HEAT TREATMENT. 309
this does not always represent the temperature exactly unless the "invisible" condition is obtained.
No. 16 represents the micro-structure of a steel casting unan-nealed, magnified 20 diameters. It is almost impossible to give an idea of the structure in a small photograph, but the illustration shows parts of three grains, and like all the other reproductions, is typical. No. 17 shows the same casting after annealing. The picture is not all it should be, but by careful examination a remarkably small grain may be distinguished; the areas of pearlite and ferrite are indicative of an insufficient breaking up of the microscopic forms. No. 18 represents the casting after a second annealing. No, 14 and No. 15 show the structure before and after annealing of a special high carbon casting used in railroad work where ability to withstand shock is of prime importance. .A As stated in Section XVi, the second critical point is character-" ized by a loss of the magnetic properties in heating; this point is very easily determined by using an electro magnet, the wires of which are connected with a sensitive galvanometer. The act of moving the magnet into and away from contact with the metal moves the needle of the galvanometer 'as long as the metal is magnetic. It would seem as if this should be a good point to agree upon as the temperature to which castings shall be heated for annealing. Sufficient data are not available to state positively that such treatment would give the best results possible, but it seems quite certain that treatment on this line would give good structure and be a great improvement on most of the haphazard methods now in use.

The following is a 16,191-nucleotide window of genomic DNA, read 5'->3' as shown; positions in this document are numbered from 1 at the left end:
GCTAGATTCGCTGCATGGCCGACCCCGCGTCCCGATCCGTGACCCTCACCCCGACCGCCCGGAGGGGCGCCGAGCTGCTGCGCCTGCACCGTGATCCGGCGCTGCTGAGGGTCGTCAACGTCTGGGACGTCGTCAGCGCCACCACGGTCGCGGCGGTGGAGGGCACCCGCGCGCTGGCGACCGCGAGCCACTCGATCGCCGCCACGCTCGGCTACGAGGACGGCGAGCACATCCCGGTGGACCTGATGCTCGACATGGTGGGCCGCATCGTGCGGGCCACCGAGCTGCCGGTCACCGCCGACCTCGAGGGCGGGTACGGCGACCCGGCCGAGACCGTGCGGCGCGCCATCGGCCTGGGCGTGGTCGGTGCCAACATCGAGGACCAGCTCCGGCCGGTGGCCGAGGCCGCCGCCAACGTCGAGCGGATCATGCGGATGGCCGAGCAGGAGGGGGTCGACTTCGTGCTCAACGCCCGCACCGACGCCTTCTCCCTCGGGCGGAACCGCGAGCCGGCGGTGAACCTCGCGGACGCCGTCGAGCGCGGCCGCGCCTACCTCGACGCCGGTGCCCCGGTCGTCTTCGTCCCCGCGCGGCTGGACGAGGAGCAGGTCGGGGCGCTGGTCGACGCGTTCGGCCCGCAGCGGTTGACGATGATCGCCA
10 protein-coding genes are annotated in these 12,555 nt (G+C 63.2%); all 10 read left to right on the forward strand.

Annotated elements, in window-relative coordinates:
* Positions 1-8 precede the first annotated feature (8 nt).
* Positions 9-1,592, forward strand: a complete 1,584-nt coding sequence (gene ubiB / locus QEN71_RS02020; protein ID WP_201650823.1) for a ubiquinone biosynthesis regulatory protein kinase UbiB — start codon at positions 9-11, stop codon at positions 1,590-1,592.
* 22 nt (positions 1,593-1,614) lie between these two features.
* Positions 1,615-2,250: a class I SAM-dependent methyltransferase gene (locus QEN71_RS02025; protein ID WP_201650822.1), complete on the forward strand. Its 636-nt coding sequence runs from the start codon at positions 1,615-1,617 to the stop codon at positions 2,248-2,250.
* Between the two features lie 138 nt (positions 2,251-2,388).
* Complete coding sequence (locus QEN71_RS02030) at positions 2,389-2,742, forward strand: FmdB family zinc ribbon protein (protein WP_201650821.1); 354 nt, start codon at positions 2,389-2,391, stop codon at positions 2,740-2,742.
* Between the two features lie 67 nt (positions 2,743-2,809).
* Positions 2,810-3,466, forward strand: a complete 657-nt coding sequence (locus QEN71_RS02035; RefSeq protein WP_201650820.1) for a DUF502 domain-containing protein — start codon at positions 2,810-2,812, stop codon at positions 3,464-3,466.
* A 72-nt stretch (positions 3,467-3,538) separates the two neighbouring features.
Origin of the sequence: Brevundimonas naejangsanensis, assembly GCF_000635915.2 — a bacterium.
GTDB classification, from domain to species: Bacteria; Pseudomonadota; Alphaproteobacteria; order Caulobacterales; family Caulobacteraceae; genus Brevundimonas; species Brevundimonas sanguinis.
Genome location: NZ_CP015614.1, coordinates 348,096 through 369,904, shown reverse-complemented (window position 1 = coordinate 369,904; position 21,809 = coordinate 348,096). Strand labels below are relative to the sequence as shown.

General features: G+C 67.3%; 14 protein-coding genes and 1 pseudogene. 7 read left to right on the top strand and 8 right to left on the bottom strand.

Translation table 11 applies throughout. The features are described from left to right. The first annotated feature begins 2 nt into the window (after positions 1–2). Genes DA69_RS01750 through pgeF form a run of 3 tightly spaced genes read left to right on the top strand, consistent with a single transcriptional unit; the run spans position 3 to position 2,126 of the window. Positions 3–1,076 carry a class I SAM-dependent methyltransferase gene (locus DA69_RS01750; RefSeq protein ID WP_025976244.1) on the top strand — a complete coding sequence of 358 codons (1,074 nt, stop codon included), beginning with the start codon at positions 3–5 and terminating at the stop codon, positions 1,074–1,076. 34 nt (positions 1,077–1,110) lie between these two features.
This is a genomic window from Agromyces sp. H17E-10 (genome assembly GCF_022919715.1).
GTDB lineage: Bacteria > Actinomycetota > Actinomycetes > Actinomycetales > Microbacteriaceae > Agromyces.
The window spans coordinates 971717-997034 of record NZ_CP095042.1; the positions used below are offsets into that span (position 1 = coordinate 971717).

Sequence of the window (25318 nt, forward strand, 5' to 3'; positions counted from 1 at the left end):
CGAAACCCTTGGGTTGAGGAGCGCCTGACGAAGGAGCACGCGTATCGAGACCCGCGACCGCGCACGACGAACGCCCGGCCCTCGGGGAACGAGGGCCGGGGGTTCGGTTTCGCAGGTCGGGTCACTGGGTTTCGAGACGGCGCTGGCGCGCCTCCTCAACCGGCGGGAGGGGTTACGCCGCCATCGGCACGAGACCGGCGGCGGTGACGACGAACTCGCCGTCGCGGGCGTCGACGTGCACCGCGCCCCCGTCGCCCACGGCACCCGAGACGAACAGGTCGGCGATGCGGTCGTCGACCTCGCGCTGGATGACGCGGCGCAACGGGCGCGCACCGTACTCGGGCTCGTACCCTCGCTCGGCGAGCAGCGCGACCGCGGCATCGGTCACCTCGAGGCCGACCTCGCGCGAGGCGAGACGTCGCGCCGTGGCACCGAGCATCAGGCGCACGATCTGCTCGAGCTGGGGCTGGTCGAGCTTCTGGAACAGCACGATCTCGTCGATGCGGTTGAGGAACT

SEC. XVn.—Effect of heat treatment on the structure of rolled material.—In order to determine the effect of heat treatment on the structure of rolled material, tests were taken from finished angles, the general method of procedure being as follows:
A piece five feet long was sheared from the angle and cut into five equal lengths. An ordinary test bar was taken from one of the legs of each piece in the same relative place and numbered from 1 to 5. From each of the extremes 1 and 5 a section was cut for the microscope and the bars pulled in the testing machine to prove that the piece was homogeneous. The bars, 2, 3 and 4, were treated in a muffle heated by an electric coil at temperatures varying from 625° C. to 890° C., the temperature in all experiments being taken by a Le Chatelier pyrometer. No attempt was made to heat